It’ll take longer to exit than it did for orientation! Next Tuesday I have a dentist appointment and a physical. On Wednesday I have an appointment at the PNVSCA office. On Thursday I have an exit interview with the Country Director, and on Friday an interview with the Peace Corps Response Coordinator. That’s next Friday – first, this Friday there’s an exit conference with him, my supervisor and my counterpart. I’m not going to do any formal presentation of my plan or my status report; we’ll just meet. I’m not printing anything out; just emailing everything. That’s good! If I have time after doing all of the paperwork, I want to work on my Third Goal presentation (already tentatively scheduled for Peace Corps Week, the week of March 1, to the Princeton Club of Chicago, and my World-Wise Schools class is interested too) and a Philippines photo slide show to show to friends that I see along the way home.

And I have one last – big – accomplishment. At the end of the day on Friday, I got a call from USAID. They’re going to fund a big portion of the latest relief effort (the first relief effort was funded before they had gotten back to us, but they said to submit other proposals, and I did). There are still people living in tents and evacuation centers up north, and now they will have USAID-funded Habitat-built toilets! I feel especially good about this because at the Housing Forum back in September, the president (may he rest in peace) said that his one hope for me was that I would bring in USAID money. Now I have!

It’s hard to believe that next Monday is my last day at Habitat. I will miss people, and I’ve enjoyed the work, but I don’t feel sad, really – certainly not as anguished as I felt when I was leaving Morocco last year. At the same time, I don’t feel I’ve emotionally checked out. I’m finishing up, but I’m still engaged in what I’m doing. I’ll continue to follow up on things, and if there are small projects that I can work on while getting everything else done, I’ll work on them. I’m looking forward to my post-COS travel – last year I couldn’t plan anything beyond buying the one-way ticket to Bangkok. This year I have an itinerary (after looking at the distances I decided that short flights would be better than long - longer than overnight, that is - train or bus rides, so it forced me to plan) and even some hotel reservations, but I’m going to figure out what to do in each place as I go.

I’m sending a box home – one big box. It has craft items I’ve picked up, gifts for people I see as I travel home, and some clothes, just to lighten the suitcase load. Almost all of the clothes I brought to Morocco is staying behind here (maybe going to the Bajau community). They’ve had just about three years of wear and tear, and they are worn and torn. But I’m glad I had them to wear here!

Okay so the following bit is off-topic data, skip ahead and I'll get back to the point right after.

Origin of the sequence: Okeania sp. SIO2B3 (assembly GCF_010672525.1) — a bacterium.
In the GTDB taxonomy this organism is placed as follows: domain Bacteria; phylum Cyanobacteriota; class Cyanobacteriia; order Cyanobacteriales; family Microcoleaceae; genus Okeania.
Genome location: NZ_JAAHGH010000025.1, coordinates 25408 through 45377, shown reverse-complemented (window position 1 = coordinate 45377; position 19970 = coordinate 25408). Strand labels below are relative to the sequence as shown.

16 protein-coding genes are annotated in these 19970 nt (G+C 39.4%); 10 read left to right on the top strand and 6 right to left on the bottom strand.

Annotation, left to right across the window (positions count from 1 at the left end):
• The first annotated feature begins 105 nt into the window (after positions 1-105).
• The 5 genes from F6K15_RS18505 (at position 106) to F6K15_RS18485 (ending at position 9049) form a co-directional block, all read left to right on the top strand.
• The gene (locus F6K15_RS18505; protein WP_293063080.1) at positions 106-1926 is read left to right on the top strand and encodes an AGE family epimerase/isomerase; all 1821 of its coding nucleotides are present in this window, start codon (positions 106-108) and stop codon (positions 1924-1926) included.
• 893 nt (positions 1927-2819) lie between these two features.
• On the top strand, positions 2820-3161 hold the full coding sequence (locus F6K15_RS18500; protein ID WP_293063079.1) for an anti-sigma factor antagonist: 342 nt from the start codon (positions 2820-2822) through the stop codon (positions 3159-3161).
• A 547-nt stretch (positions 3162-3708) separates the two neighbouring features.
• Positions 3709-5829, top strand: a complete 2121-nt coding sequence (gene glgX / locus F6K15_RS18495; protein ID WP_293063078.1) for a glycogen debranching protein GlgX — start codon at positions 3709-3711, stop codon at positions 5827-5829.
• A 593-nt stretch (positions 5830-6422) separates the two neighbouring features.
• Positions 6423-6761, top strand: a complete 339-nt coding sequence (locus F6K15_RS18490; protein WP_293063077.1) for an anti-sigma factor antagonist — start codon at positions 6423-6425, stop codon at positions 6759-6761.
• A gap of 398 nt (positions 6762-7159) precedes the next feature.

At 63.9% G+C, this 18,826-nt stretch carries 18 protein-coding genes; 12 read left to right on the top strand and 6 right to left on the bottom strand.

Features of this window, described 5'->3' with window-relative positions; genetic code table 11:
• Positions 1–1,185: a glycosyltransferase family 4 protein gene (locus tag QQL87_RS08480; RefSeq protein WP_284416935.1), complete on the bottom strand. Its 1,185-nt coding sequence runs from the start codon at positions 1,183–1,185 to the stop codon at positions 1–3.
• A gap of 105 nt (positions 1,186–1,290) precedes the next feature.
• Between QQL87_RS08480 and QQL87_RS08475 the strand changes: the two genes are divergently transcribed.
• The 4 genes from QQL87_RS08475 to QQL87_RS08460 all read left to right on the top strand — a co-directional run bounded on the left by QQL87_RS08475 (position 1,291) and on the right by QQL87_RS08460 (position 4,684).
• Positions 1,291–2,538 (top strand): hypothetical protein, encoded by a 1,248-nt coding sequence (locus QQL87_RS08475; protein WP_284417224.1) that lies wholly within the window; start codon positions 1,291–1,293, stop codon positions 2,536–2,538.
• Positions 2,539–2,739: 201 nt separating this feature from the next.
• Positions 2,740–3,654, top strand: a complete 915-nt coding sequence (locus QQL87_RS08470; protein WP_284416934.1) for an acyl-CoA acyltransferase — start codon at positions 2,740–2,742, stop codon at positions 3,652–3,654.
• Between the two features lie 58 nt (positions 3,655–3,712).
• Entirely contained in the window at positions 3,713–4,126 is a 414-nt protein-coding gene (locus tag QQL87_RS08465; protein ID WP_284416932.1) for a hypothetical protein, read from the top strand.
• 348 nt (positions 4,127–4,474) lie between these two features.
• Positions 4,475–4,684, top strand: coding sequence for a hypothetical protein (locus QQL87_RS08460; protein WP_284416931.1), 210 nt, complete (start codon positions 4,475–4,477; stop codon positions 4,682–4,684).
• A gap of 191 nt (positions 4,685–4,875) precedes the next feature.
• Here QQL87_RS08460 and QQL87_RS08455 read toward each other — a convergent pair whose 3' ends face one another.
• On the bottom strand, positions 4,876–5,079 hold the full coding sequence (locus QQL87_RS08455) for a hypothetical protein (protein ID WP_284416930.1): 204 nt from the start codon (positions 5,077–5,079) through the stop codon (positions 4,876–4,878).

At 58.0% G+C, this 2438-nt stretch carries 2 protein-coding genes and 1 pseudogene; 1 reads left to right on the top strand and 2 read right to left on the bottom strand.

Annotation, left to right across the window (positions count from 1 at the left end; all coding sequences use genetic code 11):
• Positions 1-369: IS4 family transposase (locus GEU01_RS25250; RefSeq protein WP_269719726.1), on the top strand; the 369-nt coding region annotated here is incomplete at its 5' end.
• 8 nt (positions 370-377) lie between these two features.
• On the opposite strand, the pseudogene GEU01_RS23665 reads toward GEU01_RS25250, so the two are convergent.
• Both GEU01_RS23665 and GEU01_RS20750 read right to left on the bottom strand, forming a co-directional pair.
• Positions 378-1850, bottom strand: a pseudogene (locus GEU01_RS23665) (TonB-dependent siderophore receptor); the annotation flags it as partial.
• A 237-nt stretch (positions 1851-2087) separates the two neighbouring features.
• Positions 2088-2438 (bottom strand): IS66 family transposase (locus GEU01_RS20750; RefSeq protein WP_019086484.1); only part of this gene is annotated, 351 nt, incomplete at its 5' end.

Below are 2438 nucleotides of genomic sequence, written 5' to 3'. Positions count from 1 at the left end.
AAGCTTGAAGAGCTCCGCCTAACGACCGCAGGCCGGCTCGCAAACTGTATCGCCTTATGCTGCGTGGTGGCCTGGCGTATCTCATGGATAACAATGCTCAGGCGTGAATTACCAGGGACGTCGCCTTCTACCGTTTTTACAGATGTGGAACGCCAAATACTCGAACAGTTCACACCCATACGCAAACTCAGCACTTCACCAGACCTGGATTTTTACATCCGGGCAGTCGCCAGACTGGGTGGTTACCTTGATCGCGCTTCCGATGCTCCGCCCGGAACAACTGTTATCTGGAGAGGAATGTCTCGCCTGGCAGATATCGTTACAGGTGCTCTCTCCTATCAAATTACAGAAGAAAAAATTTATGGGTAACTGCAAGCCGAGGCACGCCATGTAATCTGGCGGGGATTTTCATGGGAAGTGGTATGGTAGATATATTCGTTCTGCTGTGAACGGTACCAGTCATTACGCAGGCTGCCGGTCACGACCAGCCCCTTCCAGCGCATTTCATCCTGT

I felt some sense of finality when I changed my Northwest reservation (a difference between Peace Corps and Peace Corps Response is that for the latter, when you depart, they also give you the return ticket – mine was for my COS date, January 23) – I’m leaving Manila for good on February 15 and will land in Los Angeles, also on February 15 – but that sense has since turned into mild annoyance that I don’t yet have the email confirmation. I have the rough timing of my Amtrak trip across the country (glad I will be seeing some friends along the way!) and now I have the known of what life will be like when I base myself in Southampton again. I’ll get settled and then go to New Orleans for the Habitat for Humanity build that I’m organizing. I don’t feel anxious about what’s next after that, but I can’t say I’m looking forward to it either. It just is. So maybe I’m manifesting my (so far, one – and it might stay that way) goal for the year – to live more in the moment!

Saturday, January 9, 2010

Bits and Pieces

I’ve been pretty healthy here so far; one morning a couple of months ago I felt a little icky but that’s about it. Until this week. I’ve been seeing a lot of ads for cold remedies and thinking, “why would this be a time of year for people to get colds?” And then I got a cold. Not a bad one – it’s just unfortunate that I didn’t feel all that well on my birthday. I would have had to be much sicker to miss work that day though – after all, the tradition is to treat the office. Someone had a January 1 birthday and he bought lunch, so my pizza was moved to merienda time. I was a little worried that with so much food at lunch, people wouldn’t be able to eat two huge pizzas in mid-afternoon, but my worries were for naught. It was like lowering a chicken into a pool of starved piranhas. Those pizzas were gone quickly. And much appreciated! I made it through the day, went to bed at 8:30 at night, sneezed most of the next day and coughed most of the day after that, but now I’m fine.